Wagga council’s response to serious issues at Glenfield Road Animal Shelter has been called into question, six weeks after the facility made national headlines.
Former volunteers claim some of the issues addressed in the letter, released last month, were inconsistent.
In particular, questions have been raised as to how at least two cats were placed in a freezer at the facility without being put in black plastic bags beforehand.
One of the cats was shockingly placed in the freezer alive as it was “motionless”, according to council’s letter to the public.
“Council inquiries after the incident found the second ranger believed the cat was deceased as it was unresponsive,” the statement from council general manager Alan Eldridge said.
“As it was left in the cage and potentially visible to the public, the ranger removed the cat from the cage and placed it in the deceased animal storage freezer.”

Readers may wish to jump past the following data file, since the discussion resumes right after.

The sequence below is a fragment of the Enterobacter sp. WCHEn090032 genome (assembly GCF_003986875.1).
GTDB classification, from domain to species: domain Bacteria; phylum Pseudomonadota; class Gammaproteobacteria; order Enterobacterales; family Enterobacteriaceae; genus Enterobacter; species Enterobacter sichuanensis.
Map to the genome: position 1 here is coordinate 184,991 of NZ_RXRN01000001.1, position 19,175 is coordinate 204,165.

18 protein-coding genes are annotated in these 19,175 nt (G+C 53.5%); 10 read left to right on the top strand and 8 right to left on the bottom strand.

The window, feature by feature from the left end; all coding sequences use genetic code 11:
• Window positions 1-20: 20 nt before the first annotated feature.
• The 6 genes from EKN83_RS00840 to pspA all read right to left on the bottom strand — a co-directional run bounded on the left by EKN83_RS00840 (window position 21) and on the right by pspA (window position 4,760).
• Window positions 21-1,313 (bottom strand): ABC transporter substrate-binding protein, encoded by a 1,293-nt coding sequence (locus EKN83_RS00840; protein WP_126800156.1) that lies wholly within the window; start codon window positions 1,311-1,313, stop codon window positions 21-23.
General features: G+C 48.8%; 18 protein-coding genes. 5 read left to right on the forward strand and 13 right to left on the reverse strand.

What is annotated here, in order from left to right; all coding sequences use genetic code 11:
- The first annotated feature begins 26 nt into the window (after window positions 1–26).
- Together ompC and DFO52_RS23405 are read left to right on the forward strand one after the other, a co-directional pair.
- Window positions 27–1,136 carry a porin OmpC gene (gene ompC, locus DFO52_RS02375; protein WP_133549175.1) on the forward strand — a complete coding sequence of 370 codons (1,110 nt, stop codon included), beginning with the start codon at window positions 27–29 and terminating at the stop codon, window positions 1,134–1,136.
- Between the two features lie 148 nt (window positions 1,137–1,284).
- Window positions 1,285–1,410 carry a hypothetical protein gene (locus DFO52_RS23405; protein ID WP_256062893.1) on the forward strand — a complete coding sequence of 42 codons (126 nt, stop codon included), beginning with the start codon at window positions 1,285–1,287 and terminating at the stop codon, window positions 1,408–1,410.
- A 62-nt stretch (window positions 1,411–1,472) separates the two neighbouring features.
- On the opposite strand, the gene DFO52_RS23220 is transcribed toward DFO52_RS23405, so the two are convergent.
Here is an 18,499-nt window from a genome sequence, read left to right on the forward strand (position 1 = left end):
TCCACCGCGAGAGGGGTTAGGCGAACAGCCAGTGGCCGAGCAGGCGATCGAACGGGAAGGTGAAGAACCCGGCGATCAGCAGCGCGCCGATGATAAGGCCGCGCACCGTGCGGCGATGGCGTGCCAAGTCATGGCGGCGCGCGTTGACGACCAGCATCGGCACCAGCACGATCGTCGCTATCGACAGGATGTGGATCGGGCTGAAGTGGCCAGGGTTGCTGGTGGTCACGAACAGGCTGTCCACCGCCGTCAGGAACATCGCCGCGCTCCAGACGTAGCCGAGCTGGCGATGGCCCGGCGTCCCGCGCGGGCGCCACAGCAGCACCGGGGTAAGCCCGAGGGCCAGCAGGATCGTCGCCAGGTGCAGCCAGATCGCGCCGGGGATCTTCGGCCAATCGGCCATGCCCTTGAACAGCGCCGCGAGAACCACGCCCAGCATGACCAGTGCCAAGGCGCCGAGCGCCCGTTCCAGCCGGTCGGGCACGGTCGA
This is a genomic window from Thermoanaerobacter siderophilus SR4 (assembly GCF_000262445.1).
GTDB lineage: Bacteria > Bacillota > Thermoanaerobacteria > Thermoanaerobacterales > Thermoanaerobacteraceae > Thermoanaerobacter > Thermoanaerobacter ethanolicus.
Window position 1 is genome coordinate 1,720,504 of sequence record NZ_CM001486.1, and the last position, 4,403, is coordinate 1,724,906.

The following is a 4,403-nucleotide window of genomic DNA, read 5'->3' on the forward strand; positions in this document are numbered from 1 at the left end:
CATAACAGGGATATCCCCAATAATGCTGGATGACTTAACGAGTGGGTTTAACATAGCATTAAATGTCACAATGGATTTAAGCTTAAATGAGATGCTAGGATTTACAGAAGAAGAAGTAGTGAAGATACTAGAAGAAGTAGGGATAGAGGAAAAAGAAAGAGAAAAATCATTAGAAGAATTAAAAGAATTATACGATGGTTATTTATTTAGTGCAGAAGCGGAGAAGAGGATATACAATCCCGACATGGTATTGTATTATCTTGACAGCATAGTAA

It is stated council staff did not intentionally place a live animal in the freezer.
However, the letter does not address why the then three-month-old kitten, now known as Saviour, was not checked over by a vet, or why he was not placed in a black plastic bag before being placed in the freezer, which is standard procedure, according to volunteers.
One volunteer, Simone Lieschke, is a bachelor of animal science graduate and said not putting deceased animals in a plastic bag was “unhygienic”.
Another volunteer, Myriam Hribar, said deceased animals had been put in plastic bags for as long as she had been involved at the shelter.
Questions have also been raised over the protocol of accepting animals at the shelter, particularly the use of cages to transport the stray animals handed in to the facility.
Council commissioned the NSW RSPCA to investigate the incident. The RSPCA report stated that it “was not confident of proving criminal charges beyond reasonable doubt”.
Mr Eldridge reaffirmed council’s commitment to improving conditions at the embattled shelter.
“A highly qualified veterinarian is currently conducting an external review of the shelter, including an independent assessment of the procedures and policies,” Mr Eldridge said.
“Interim management of the shelter has also been moved under the Environment and Community Services Directorate, along with additional changes and actions noted in the open letter.”